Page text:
"The Intersection of Growth Loops and Zootopia: A Tale of Sustainable Growth and Overcoming Discrimination"


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Sep 01, 2023

4 min read


"The Intersection of Growth Loops and Zootopia: A Tale of Sustainable Growth and Overcoming Discrimination"


In the world of animation, Disney movies have always captivated audiences with their talking animals and anthropomorphic characters. However, the film "Zootopia" stands out not only for its unique storytelling but also for its underlying theme of discrimination. This article aims to explore the production history of "Zootopia" and delve into the concept of growth loops as a means to achieve sustainable growth, drawing parallels between these two seemingly unrelated topics.

The Journey of "Zootopia":

John Lasseter, a Disney enthusiast, was drawn to the idea of creating an animated film where animals talk, walk on two legs, and don human clothing. However, aside from the remake of "Winnie the Pooh," such a film had not been made by Disney since "Chicken Little" in 2005. Lasseter made a comeback to Disney in 2006, marking the absence of his signature "talking animals" concept until "Zootopia" came into the picture. The film's credits include three directors: Byron Howard, Rich Moore, and co-director Jared Bush, which is not an uncommon phenomenon in the world of animated movies. While Lasseter undoubtedly had a significant influence as the creative director, the collaborative effort behind "Zootopia" was evident.

The Power of Research:

Before diving into the production process, the creators of "Zootopia" conducted extensive research, uncovering an intriguing ratio: 90% of mammals are prey, while only 10% are predators. This discovery served as a foundation for exploring the dynamics of majority and minority relationships, providing fertile ground for a diverse range of stories to emerge. By using this information in the film, the creators aimed to address the theme of discrimination, emphasizing the importance of understanding and embracing differences.

The Unstoppable Train:

With voice actors and staff assigned, "Zootopia" transformed into an unstoppable train hurtling towards its release date in March 2016. As the pressure mounted for Disney to uphold its reputation, the deadline became non-negotiable. The point of no return had been reached, leaving no room for second thoughts or alterations. This was the mindset shared by everyone involved in the project.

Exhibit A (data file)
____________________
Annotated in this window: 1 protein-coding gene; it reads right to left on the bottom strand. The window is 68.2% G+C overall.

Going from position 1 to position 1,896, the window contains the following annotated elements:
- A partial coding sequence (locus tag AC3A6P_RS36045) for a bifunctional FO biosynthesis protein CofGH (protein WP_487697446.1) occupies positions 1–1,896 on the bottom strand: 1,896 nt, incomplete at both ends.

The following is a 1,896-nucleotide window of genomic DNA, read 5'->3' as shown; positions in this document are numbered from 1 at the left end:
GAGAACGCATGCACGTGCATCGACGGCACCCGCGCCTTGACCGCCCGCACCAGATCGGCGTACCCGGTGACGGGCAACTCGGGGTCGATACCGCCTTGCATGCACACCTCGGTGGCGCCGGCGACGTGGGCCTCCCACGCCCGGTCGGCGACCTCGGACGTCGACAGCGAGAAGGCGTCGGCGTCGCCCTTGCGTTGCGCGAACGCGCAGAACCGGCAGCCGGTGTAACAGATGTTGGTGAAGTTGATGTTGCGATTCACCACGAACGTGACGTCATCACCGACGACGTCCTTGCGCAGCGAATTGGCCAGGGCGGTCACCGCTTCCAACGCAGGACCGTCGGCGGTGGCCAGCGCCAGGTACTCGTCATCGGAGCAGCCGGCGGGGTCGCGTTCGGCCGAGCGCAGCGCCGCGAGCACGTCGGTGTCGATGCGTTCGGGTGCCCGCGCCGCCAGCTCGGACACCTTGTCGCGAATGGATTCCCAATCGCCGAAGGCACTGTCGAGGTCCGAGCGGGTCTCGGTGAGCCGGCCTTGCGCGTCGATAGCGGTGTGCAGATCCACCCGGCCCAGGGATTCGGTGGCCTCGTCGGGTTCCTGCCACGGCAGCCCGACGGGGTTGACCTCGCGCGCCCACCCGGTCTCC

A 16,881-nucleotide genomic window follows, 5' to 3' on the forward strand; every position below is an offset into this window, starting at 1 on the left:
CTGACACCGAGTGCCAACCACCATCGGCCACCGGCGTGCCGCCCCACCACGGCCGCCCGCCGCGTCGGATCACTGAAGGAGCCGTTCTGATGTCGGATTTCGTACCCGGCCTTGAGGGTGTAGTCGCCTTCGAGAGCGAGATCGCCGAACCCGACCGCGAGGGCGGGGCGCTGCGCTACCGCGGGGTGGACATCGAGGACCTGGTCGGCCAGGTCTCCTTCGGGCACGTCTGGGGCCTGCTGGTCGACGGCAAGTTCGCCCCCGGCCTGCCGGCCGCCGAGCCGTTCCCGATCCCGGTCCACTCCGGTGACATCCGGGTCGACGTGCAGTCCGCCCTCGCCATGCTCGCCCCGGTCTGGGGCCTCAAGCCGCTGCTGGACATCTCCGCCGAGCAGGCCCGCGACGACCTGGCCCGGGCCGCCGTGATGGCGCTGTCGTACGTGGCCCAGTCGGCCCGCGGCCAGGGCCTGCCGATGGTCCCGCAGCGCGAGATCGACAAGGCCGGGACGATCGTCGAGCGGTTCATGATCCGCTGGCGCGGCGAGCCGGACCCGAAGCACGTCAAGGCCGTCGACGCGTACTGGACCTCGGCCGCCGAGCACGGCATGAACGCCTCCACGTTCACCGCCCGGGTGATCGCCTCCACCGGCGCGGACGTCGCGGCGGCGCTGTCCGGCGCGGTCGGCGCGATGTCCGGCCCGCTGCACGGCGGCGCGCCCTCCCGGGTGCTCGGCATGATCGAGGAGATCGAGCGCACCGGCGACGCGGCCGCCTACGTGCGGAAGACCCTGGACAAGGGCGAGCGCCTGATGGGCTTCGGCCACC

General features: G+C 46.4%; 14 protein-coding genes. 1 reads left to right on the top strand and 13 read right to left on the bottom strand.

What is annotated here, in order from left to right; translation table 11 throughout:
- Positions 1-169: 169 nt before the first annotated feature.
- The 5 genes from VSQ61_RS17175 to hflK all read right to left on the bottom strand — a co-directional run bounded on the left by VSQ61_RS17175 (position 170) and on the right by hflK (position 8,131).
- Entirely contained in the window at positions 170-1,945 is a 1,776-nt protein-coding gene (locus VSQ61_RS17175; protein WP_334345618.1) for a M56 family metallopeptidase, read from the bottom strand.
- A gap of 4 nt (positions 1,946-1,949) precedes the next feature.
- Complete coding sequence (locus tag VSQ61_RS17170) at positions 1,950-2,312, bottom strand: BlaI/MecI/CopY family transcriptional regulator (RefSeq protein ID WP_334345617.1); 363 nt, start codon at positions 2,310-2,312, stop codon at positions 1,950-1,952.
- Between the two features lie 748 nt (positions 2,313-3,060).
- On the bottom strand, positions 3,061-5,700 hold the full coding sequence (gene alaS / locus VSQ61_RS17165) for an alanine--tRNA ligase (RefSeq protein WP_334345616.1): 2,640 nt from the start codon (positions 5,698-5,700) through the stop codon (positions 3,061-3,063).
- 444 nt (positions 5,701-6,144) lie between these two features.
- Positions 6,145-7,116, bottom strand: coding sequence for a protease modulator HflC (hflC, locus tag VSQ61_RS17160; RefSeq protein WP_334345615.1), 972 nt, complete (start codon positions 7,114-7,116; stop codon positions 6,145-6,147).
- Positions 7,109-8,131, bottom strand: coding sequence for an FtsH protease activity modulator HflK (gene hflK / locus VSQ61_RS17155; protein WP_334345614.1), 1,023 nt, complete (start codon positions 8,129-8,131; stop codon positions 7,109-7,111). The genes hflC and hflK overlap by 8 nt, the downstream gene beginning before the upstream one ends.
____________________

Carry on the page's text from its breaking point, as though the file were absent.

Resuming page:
A Game-Changing Revelation:

In November 2013, a pivotal moment occurred during a screening with Pixar personnel. Andrew Stanton, a prominent figure at Pixar, expressed his dissatisfaction with the world depicted in "Zootopia" and its treatment of the character Nick, who experiences harsh discrimination. Stanton's poignant statement questioned who would want to live in a world that made Nick's life so difficult. This revelation highlighted the importance of addressing discrimination and sparked a reevaluation of the film's message.

The Transition to Growth Loops:

In the realm of business and product development, the concept of growth funnels has long been the go-to framework for understanding and achieving growth. However, growth funnels lack the ability to reinvest the output to generate more inputs, resulting in a continuous need for external resources. Recognizing this limitation, the concept of growth loops emerged as a more sustainable approach. In contrast to funnels, loops are closed systems where the output from one cycle is reinvested in the next to generate compounding growth. By applying the principles of growth loops to "Zootopia," we can see how the film's theme of discrimination led to a self-sustaining narrative that resonated with audiences.

The Power of Loops:

In the context of product growth, the most successful products are often powered by one or two major loops that evolve over time. Understanding and measuring the health of these loops is crucial for determining where to focus resources. Loops combine various elements, such as the product itself, the distribution channels, and the monetization model, into a single system. This holistic approach makes it more challenging for competitors to replicate the success.

Actionable Advice:

  • 1. Embrace Diversity: Just like "Zootopia" leveraged the diversity of mammals to create compelling stories, businesses should embrace diversity in their teams and products. This inclusivity fosters innovation and opens doors to new perspectives and ideas.
  • 2. Reinvest and Iterate: Instead of relying solely on external resources, businesses should focus on reinvesting the output of their growth cycles into the next iteration. This compounding effect leads to sustainable growth and reduces the need for constant external inputs.
  • 3. Measure and Optimize: Understanding the power and health of growth loops is essential for achieving sustainable growth. By measuring key metrics and continuously optimizing the loops, businesses can identify areas for improvement and capitalize on their strengths.


"Zootopia" serves as a unique example of how the theme of discrimination intersected with the concept of growth loops, creating a film that not only entertained but also conveyed a powerful message. By incorporating the principles of growth loops into our own endeavors, we can strive for sustainable growth while fostering inclusivity and embracing diversity. Through reinvestment, iteration, and optimization, we can build products and companies that resonate with audiences and leave a lasting impact.

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